Mark's original question was apposite.

                              At large FFT sizes, I was amazed by a statistic, on
                              http://primes.utm.edu/primes/page.php?id=104592

                              Just look at this:
                              http://www.primegrid.com/forum_thread.php?id=4068
                              > The prime is 1,528,413 digits long...
                              > This GPU took about 1 hour 30 minutes to probable prime
                              > (PRP) test with GenefCUDA.

                              Law of unintended consequences:
                              unthinking gameboys have more cycles than
                              they can possibly know how sensibly to use.

                              Congrats to PrimeGrid for tapping into this
                              resource, for GFN primes, in the first instance.

                              Watch this space, for other prime-forms?

                              David
                            • Lélio
                              ... The discovery was made by *Carlos Loureiro* of Portugal using an NVIDIA GeForce GTX 550 Ti in an Intel Core i5-2500K @ 3.30GHz system with 4GB RAM, running
                              Message 14 of 15 , Feb 14, 2012
                                > In [PrimeForm] 2012/2/14 djbroadhurst d.broadhurst@... said:

                                > Just look at this:
                                > http://www.primegrid.com/forum_thread.php?id=4068
                                > The prime is 1,528,413 digits long...
                                > This GPU took about 1 hour 30 minutes to probable prime
                                > (PRP) test with GenefCUDA.
                                The discovery was made by *Carlos Loureiro* of Portugal using an NVIDIA
                                GeForce GTX 550 Ti in an Intel Core i5-2500K @ 3.30GHz system with 4GB RAM,
                                running Windows 7 Ultimate x64. This GPU took about 1 hour 30 minutes to
                                probable prime (PRP) test with GenefCUDA.

                                Except for the game card, my system resembles Carlos'.
                                Even our native languages are the same.
                                So I'd better learn what's inside a GeForce GTX 550 Ti very fast.

                                Lélio




                                >
                                >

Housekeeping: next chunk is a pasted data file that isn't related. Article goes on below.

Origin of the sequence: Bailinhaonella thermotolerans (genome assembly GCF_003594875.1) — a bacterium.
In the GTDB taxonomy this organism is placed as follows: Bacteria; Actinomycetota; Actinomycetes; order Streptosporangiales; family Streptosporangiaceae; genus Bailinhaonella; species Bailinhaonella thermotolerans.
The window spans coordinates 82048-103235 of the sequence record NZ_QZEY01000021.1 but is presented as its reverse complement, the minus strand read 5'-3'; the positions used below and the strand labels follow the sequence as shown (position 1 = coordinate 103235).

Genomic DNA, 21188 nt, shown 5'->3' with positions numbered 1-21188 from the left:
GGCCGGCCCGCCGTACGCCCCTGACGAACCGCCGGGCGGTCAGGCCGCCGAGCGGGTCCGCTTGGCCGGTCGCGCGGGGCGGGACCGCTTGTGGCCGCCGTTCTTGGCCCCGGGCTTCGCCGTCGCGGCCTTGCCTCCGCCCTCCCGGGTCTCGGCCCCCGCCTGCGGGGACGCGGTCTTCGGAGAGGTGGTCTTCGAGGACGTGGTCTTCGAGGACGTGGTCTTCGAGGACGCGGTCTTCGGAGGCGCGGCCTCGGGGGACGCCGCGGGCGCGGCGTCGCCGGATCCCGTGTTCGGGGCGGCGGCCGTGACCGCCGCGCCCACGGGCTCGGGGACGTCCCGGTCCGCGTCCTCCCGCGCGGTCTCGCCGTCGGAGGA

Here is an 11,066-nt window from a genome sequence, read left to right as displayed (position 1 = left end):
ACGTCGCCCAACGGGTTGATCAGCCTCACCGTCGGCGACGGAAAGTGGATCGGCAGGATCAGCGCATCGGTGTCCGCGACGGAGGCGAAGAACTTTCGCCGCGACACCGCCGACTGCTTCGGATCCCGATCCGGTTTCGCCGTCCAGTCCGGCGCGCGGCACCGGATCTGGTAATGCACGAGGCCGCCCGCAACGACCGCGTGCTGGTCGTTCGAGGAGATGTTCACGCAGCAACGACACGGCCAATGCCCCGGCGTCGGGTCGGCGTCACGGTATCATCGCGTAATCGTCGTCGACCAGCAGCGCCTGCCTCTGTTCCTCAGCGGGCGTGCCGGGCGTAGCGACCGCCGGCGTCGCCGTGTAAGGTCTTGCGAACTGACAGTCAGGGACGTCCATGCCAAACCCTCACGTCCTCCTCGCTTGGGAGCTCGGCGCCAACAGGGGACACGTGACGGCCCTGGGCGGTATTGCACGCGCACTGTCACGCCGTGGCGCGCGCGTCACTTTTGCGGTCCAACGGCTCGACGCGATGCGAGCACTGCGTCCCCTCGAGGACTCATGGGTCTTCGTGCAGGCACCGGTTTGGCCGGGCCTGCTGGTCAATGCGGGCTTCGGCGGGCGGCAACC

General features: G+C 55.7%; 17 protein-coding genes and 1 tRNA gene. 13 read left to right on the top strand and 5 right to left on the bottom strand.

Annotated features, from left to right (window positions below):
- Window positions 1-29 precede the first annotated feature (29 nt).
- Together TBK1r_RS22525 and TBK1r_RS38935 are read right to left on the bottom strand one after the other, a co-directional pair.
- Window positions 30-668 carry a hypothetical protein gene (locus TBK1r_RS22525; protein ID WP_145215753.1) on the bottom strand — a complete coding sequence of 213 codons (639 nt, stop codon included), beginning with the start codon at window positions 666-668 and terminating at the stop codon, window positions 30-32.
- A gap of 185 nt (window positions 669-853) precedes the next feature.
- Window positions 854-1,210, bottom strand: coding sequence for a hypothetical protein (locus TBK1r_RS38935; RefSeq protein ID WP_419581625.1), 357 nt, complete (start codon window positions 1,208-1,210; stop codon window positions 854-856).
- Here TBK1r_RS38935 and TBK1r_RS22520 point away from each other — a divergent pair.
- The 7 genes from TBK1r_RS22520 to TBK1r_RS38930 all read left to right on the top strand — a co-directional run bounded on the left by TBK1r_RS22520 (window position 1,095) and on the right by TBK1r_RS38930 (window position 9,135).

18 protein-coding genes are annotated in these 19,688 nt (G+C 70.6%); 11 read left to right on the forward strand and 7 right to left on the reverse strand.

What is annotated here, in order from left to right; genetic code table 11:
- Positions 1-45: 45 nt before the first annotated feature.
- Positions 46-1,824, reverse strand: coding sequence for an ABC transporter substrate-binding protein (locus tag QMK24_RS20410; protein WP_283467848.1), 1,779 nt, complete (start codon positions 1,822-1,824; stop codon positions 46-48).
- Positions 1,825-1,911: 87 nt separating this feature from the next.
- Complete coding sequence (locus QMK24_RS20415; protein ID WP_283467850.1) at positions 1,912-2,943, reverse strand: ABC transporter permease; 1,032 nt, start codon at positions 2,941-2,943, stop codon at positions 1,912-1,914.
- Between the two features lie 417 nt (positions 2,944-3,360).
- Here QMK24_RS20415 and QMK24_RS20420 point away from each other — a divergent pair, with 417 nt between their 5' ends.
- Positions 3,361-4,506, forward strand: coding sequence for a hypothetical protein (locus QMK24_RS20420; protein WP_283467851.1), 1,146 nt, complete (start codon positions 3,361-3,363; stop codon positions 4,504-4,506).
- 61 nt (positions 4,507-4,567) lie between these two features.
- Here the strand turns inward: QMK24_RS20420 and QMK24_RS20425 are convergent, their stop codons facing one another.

[Non-text portions of this message have been removed]
                              • mgrogue@wi.rr.com
                                ... I don t know how easy it would be to use the cudaFFT library to do a PRP test. I was thinking that sieving should be able to go much deeper, thus reducing
                                Message 15 of 15 , Feb 14, 2012
                                  ---- djbroadhurst <d.broadhurst@...> wrote:
                                  >
                                  >
                                  > --- In primeform@yahoogroups.com,
                                  > "kraDen" <kradenken@...> wrote:
                                  >
                                  > > > With a GPU based app, I wonder how much faster one
                                  > > > could discover record APs?
                                  > > Don't think I haven't been trying.
                                  > > I haven't managed to get CUDA to work on my machine yet
                                  > > (Though I do have a card that supports it)
                                  >
                                  > Mark's original question was apposite.
                                  >
                                  > At large FFT sizes, I was amazed by a statistic, on
                                  > http://primes.utm.edu/primes/page.php?id=104592
                                  >
                                  > Just look at this:
                                  > http://www.primegrid.com/forum_thread.php?id=4068
                                  > > The prime is 1,528,413 digits long...
                                  > > This GPU took about 1 hour 30 minutes to probable prime
                                  > > (PRP) test with GenefCUDA.

                                  I don't know how easy it would be to use the cudaFFT library to do a PRP test. I was thinking that sieving should be able to go much deeper, thus reducing the number of PRP tests one needs to do to discover a new AP.

                                  --Mark